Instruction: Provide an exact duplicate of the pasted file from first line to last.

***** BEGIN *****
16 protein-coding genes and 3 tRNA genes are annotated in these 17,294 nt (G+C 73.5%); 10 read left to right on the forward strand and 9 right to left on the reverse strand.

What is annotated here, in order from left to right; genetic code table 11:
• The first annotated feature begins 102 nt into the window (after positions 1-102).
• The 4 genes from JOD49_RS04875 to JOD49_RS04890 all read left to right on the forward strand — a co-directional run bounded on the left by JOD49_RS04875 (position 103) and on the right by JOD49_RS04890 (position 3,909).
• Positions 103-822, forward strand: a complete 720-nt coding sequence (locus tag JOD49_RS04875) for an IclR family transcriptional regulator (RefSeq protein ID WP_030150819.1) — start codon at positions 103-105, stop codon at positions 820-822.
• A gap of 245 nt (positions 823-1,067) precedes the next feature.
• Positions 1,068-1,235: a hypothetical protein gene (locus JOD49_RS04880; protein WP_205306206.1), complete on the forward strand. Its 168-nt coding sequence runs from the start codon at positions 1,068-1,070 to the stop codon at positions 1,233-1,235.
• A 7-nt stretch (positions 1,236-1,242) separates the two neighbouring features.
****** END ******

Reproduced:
16 protein-coding genes and 3 tRNA genes are annotated in these 17,294 nt (G+C 73.5%); 10 read left to right on the forward strand and 9 right to left on the reverse strand.

What is annotated here, in order from left to right; genetic code table 11:
• The first annotated feature begins 102 nt into the window (after positions 1-102).
• The 4 genes from JOD49_RS04875 to JOD49_RS04890 all read left to right on the forward strand — a co-directional run bounded on the left by JOD49_RS04875 (position 103) and on the right by JOD49_RS04890 (position 3,909).
• Positions 103-822, forward strand: a complete 720-nt coding sequence (locus tag JOD49_RS04875) for an IclR family transcriptional regulator (RefSeq protein ID WP_030150819.1) — start codon at positions 103-105, stop codon at positions 820-822.
• A gap of 245 nt (positions 823-1,067) precedes the next feature.
• Positions 1,068-1,235: a hypothetical protein gene (locus JOD49_RS04880; protein WP_205306206.1), complete on the forward strand. Its 168-nt coding sequence runs from the start codon at positions 1,068-1,070 to the stop codon at positions 1,233-1,235.
• A 7-nt stretch (positions 1,236-1,242) separates the two neighbouring features.